Like most of his peers born in the 1960s in Singapore, Mr G. Shanmugam, 56, did not have a chance to go to university.
He belongs to the 51 per cent in his cohort, aged between 50 and 59 this year, who did not have a post-secondary education, according to figures the Ministry of Finance released last week. But despite that, he had gone on to become a successful restaurateur, starting the Gayatri Restaurant, now long-known for the quality of its Indian cuisine.
The MOF report found that each generation in their 40s has done better than the generation before.
Mr Shanmugam believes his family's story illustrates the finding.
School was a bit of a luxury for the son of an immigrant father and Singaporean mother, and he used to juggle his studies with helping out at his father's textile shop in Little India. "I would have wanted to study more. But in my mind and in my father's mind, I should take over his business one day. Even if I did not want to, I would have to do it," he says. So after completing his O levels, Mr Shanmugam left school to work with his father full-time.
That was in the 1980s, and competition was intense in the textile business. Anxious to pull ahead, he allowed his customers in India to buy on credit. They eventually defaulted and he lost $2 million. "I didn't even have enough money to get fuel for my delivery vehicle," he says of the time he hit rock-bottom.
But he plugged on and started delivering cargo so he could make up for the loss.
When he finally had some "extra cash" in the 1990s, he decided the textile business was no longer viable and closed down the shop to start a restaurant with a friend.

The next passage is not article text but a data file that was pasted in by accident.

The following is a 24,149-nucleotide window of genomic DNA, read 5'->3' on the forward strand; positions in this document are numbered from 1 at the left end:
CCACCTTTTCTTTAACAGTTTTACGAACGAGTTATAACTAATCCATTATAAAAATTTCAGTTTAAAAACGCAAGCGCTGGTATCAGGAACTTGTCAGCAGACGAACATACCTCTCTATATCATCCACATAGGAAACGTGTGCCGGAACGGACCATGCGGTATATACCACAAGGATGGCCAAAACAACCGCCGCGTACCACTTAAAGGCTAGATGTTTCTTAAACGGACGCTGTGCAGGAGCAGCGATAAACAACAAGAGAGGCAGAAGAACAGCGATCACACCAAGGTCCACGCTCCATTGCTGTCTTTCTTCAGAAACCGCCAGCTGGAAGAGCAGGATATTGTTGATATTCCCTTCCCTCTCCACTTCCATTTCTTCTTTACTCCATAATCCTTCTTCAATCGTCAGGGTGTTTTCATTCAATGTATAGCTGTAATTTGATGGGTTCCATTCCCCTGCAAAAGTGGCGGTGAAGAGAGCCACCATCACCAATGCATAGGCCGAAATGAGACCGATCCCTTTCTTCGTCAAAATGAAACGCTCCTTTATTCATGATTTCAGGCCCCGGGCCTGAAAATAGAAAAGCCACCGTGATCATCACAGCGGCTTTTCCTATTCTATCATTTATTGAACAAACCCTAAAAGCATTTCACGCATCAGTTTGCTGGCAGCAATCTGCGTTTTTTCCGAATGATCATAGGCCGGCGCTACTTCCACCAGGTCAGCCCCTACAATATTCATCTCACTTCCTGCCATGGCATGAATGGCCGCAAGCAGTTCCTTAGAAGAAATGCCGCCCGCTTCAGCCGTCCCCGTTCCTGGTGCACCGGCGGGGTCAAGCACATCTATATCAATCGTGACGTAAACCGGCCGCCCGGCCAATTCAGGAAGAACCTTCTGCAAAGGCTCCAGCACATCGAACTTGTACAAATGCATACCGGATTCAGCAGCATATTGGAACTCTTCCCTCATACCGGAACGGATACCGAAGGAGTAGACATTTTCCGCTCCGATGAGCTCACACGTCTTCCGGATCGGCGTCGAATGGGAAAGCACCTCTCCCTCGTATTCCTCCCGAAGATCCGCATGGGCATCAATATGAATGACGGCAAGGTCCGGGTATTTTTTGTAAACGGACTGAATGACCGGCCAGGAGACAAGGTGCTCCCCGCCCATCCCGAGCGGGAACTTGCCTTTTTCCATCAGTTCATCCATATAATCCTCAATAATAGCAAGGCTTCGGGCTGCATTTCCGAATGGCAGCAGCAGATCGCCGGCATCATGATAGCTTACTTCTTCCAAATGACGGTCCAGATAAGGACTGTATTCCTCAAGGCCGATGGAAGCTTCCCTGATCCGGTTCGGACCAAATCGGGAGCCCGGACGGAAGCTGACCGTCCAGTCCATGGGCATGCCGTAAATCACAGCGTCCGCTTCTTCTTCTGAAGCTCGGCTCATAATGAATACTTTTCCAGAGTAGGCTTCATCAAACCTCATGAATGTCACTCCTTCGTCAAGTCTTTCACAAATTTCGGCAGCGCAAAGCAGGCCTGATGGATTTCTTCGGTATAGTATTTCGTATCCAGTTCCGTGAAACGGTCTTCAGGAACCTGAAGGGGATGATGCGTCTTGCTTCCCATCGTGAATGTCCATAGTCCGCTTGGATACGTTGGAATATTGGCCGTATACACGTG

Over the years, Gayatri Restaurant has become the crown jewel in Mr Shanmugam's food business, which also includes contract catering and central kitchens.
The successful business allowed him to get his children educated, he says. Unlike him, his three sons had gone on to get degrees and diplomas. His eldest son, 30, has a degree in finance from Switzerland, while his second son, 28, has a culinary diploma. His youngest son, 22, is studying law in Queensland.
But though they had opportunities that their father did not, the two older children have chosen to follow in his footsteps to join the family business. Asked if he had expected them to do so, he says: "I gave them the option, and they took it up. I would have sold the business if they didn't want to take over."
Mr Shanmugam says that while his children have a much more comfortable life than him when he first started out, they will have a harder time growing the business, as competition is tougher these days. "In the early days. there were at most 10 or 20 restaurants offering Indian food, but now there are more than 100. Everyone is giving you a run for your money," he says.
"They will find it much harder to hit their targets. But they also have more opportunities to do big business and make big money."
Source: The Straits Times © Singapore Press Holdings Limited. Reproduced with permission.
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